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The burden of smoking-related ill health in the UK
  1. S Allender,
  2. R Balakrishnan,
  3. P Scarborough,
  4. P Webster,
  5. M Rayner
  1. Department of Public Health, University of Oxford, Oxford, UK
  1. Dr Steven Allender, British Heart Foundation Health Promotion Research Group, Old Road Campus, Headington, Oxford OX3 7LF, UK; steven.allender{at}dphpc.ox.ac.uk

Abstract

Background: Smoking is one of the biggest avoidable causes of morbidity and mortality in the United Kingdom. This paper quantifies the current health and economic burden of smoking in the UK. It provides comparisons with previous studies of the burden of smoking in the UK and with the costs for other chronic disease risk factors.

Methods: A systematic literature review to identify previous estimates of National Health Service costs attributable to smoking was undertaken. Information from the World Health Organization’s Global Burden of Disease Project and routinely collected mortality data were used to calculate mortality due to smoking in the UK. Population-attributable fractions for smoking-related diseases from the Global Burden of Disease Project were applied to NHS cost data to estimate direct financial costs.

Results: Previous studies estimated that smoking costs the NHS about £1.4 billion to £1.7 billion in 1991 and has been responsible for about 100 000 deaths per annum over the past 10 years. This paper estimates that the number of deaths attributable to smoking in 2005 was 109 164 (19% of all deaths, 27% deaths in men and 11% of deaths in women). Smoking was directly responsible for 12% of disability adjusted life years lost in 2002 (15.4% in men; 8.5% in women) and the direct cost to the NHS was £5.2 billion in 2005–6.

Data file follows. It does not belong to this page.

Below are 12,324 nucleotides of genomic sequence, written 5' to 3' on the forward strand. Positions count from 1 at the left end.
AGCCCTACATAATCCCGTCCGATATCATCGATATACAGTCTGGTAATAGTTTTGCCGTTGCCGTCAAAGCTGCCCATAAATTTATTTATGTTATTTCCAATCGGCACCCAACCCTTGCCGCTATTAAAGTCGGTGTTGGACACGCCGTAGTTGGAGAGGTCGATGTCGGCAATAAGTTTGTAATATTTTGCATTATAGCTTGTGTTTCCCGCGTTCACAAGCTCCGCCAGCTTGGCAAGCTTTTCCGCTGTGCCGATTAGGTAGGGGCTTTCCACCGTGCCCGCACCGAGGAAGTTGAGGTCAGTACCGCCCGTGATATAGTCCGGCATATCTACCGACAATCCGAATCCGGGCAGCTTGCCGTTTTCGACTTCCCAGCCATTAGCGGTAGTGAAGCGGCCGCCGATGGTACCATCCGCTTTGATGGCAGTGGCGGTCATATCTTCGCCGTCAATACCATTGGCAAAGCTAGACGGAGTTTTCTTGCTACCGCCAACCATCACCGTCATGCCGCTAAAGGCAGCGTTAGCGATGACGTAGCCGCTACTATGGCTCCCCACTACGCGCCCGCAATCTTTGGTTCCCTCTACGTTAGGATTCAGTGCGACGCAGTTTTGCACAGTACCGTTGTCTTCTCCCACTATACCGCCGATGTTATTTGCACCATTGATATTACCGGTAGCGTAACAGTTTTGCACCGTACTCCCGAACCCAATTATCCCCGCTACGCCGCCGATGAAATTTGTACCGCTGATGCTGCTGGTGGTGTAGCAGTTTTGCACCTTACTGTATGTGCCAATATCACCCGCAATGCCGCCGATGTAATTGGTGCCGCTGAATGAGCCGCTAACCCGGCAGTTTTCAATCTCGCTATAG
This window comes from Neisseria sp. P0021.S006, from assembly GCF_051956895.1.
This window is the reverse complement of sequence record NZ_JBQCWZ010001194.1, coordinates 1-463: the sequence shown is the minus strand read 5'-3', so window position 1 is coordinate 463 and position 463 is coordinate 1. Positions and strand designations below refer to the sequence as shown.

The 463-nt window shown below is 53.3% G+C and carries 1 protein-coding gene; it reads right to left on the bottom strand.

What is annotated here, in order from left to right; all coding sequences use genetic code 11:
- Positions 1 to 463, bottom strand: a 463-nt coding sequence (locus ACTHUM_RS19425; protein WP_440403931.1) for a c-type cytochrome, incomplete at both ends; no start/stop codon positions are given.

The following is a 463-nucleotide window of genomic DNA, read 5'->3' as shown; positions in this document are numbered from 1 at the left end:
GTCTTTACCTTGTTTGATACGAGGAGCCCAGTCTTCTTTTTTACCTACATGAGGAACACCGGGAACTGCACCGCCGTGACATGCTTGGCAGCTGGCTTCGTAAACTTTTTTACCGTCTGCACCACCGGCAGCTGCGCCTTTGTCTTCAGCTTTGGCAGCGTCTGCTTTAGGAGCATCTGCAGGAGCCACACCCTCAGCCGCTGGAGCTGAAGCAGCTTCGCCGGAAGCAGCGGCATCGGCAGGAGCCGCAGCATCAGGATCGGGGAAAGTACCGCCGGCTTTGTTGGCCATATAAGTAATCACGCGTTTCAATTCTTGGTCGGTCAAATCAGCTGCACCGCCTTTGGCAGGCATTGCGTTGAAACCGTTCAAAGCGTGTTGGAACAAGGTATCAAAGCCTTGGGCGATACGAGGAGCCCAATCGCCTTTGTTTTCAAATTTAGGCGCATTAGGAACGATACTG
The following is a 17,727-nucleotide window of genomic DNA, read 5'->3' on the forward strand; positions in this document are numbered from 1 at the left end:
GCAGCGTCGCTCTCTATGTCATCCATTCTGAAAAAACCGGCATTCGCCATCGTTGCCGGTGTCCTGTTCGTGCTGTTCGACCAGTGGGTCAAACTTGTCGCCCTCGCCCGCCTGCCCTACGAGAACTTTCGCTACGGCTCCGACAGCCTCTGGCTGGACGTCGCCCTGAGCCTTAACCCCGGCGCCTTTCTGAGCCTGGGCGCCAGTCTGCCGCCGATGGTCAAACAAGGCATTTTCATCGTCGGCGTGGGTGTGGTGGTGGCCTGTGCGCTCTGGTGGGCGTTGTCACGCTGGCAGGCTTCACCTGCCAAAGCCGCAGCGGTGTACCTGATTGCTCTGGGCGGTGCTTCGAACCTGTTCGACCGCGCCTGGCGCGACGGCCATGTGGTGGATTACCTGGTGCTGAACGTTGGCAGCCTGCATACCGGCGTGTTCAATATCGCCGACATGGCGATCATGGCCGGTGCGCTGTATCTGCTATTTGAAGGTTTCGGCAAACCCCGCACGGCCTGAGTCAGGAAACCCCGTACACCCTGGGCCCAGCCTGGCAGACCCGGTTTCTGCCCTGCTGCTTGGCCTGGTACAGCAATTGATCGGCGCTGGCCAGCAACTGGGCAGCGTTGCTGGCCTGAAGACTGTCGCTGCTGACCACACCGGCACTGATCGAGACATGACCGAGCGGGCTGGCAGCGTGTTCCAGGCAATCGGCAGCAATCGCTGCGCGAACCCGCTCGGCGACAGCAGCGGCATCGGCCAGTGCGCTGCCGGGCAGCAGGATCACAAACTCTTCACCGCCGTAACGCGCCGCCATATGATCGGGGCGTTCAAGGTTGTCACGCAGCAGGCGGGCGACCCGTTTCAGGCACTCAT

Conclusion: Smoking is still a considerable public health burden in the UK. Accurately establishing the burden in terms of death, disability and financial costs is important for informing national public health policy.

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Footnotes

  • Funding: SA, PS and MR are supported by the British Heart Foundation. The sponsor had no role in the study design, data collection, interpretation, writing or submission of this manuscript.

  • Competing interests: None.

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